Hot Girl Summer: Pregnancy Edition

It is mid-June. In New Orleans. I am third-trimester pregnant. And I am not okay.

The worst part is, it’s only going to get hotter. Somehow, I have to make it through all of July and August to my September 4th due date. (Fingers crossed this baby comes early!) It’s gonna be a hot girl summer– a hot, sweaty, melting, miserable pregnant girl summer. If the image you have in your mind of a pregnancy edition of a “hot girl summer” is akin to a sultry fertility goddess, think again. 

Never doing a summer pregnancy again

In 2019, I was pregnant with my second son and sweating it through the summer to my September 30th due date, swearing I would NEVER do a summer pregnancy like this again (ha, ha). I had gestational diabetes, so I couldn’t even cool down with a snowball like I so desperately wanted each evening. I’m genuinely not sure how I made it through– I think I blacked out somewhere near the beginning of July and came to in the over-air-conditioned hospital room in September with my son in my arms.

Give me ALL the snowballs

This time around, at least I’ve got snowballs, but each day is a fresh new challenge steaming up from the opened gates of hell, where I understand snowballs don’t stand a chance. It feels like as the temperature rises, my survival chances drop. Soon there will be nothing left of me but a puddle of sweat and a plaintive cry for a cold front.

An average day involves me trying to buckle my two kids into their car seats, in a car that doesn’t have rear AC, running from one side to the other as we’re inevitably late, trying to get one kid to swimming lessons or summer camp and the other to Grandma’s house, which involves more in-and-out of the car seat. Recently, I walked into work after these shenanigans to find the air conditioner off and the thermostat reading a steamy 87 degrees inside the office. I almost cried.

Triple digit heat index

When I leave work, the thermostat in my car is usually reading in the triple digits, and I’m trying to negotiate with my car’s AC like it’s sentient– like I’m a teacher who knows her student has so much more to offer– begging, pleading: please just get a little bit colder. Please. For me. When we pull up in the driveway at the end of the day, I have to give myself a pep talk to swing the belly out of the car and go through the rigamarole with my kids all over again. Once inside, all I can do is collapse onto the nearest piece of furniture and worship the air conditioner. I often wish I had a Victorian fainting couch. (Dramatic, to match my personality.)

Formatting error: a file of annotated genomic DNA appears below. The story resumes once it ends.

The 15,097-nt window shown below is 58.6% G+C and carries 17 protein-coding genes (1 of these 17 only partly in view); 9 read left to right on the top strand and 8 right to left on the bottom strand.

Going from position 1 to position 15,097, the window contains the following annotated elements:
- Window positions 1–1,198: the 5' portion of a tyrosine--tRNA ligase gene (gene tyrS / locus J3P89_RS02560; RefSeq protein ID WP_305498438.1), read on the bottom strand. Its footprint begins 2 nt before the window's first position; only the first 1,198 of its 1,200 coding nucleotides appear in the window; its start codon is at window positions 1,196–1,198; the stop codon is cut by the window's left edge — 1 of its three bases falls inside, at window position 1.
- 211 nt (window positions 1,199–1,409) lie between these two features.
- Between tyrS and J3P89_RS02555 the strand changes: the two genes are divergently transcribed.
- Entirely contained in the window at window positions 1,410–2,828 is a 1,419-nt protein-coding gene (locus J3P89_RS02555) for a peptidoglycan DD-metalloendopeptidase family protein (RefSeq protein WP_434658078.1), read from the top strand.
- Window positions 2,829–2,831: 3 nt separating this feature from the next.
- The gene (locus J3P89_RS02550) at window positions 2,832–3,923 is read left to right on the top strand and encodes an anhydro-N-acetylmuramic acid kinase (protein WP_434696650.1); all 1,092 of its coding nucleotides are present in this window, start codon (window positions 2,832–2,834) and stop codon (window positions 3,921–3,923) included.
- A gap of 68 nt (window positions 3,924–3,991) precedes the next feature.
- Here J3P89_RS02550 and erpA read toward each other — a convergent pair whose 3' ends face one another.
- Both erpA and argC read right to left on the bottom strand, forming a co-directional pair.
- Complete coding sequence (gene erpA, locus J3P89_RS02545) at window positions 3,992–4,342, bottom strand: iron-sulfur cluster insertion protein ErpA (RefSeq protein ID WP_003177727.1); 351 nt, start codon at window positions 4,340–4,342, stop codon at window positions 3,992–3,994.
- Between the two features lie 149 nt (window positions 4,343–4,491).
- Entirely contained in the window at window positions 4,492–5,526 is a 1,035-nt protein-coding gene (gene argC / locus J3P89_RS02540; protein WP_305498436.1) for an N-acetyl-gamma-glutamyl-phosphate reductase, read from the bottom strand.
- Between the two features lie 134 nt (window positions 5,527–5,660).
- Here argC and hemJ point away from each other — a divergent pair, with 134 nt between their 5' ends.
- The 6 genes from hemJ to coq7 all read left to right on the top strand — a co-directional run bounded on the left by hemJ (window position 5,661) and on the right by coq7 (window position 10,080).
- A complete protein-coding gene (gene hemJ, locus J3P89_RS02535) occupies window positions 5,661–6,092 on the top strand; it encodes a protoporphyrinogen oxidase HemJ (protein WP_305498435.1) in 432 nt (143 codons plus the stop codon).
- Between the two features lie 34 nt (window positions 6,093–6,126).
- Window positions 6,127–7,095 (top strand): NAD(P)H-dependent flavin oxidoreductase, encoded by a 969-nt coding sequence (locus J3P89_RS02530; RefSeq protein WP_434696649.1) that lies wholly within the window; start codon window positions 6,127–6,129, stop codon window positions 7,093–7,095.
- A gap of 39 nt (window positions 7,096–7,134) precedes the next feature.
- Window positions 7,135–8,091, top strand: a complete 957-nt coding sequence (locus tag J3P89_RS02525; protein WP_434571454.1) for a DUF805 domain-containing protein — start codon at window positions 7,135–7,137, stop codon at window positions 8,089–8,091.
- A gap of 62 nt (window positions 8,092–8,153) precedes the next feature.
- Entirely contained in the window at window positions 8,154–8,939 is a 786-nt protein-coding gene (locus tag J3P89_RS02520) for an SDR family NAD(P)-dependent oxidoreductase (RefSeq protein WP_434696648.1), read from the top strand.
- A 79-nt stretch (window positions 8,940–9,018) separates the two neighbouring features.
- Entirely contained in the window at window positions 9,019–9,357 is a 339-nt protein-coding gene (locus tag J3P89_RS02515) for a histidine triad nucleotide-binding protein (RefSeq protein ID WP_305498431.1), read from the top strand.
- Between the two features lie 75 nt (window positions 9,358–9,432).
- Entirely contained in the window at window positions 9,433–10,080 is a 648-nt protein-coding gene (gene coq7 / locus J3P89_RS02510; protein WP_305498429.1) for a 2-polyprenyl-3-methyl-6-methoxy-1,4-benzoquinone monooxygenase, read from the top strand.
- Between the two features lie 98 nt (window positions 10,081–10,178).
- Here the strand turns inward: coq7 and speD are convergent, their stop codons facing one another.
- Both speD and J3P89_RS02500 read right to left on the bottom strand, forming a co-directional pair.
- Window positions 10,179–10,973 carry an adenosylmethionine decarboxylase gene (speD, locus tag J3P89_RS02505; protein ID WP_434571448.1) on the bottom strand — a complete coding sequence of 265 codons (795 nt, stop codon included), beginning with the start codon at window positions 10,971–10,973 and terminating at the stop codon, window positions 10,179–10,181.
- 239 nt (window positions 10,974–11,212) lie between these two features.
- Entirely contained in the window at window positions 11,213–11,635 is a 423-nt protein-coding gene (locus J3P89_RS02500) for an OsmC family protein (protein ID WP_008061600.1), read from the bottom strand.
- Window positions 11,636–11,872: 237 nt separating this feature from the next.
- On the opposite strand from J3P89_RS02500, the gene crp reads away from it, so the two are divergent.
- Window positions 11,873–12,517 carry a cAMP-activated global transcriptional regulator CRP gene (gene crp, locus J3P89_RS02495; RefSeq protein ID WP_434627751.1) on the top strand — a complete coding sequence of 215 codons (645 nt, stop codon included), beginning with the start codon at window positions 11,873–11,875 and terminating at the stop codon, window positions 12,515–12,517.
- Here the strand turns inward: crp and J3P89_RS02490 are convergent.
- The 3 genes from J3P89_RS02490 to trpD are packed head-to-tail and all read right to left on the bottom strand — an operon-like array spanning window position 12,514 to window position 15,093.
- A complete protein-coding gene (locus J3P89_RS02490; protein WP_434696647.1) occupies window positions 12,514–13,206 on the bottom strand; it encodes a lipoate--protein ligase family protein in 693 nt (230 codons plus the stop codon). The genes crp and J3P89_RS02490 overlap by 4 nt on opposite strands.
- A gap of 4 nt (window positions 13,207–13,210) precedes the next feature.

The furnace strapped to my stomach that is actually my baby means I am sweating, all the time, everywhere, and there is no relief. My kids beg to play outside, and I reluctantly drag myself out there because they need that fresh air or something, although the fresh air is more like 100% humidity. There is no joy found outside at this time of year, at this many weeks pregnant. There is only sweat.

It will be worth it…

I know it’s all going to be worth it once my due date finally arrives and that baby is here to love on… just gotta make it through each triple-digit day. With my swollen feet and ankles dipped into my kids’ wading pool, frequent trips to the snowball stand, and as much time indoors as I can possibly manage, I have my eyes set on my due date and cooler temperatures to come.

So here’s to all the expecting mamas trying to survive their HOT girl summers… may your due date come quickly, and may a cool breeze blow in your direction all summer long.

Erica was born and raised in Metairie and now lives in Kenner with her husband Michael, and her three sons: Benjamin (4 years; train enthusiast), Joshua (2 years; budding foodie), and the caboose, Elijah. After graduating from UL Lafayette with a degree in advertising and landing her dream job, she left her chosen field and now works part time as an administrative assistant for a Catholic retreat movement. She spends the rest of her time at home with her boys, finding lost trucks and actively ignoring various messes. In 2019, she self-published her first book, The Sister. In the rare moments she's not working, reading and writing, or chasing her kids, she's probably sprawled on the sofa in casual denial pretending her house is cleaner than it is.

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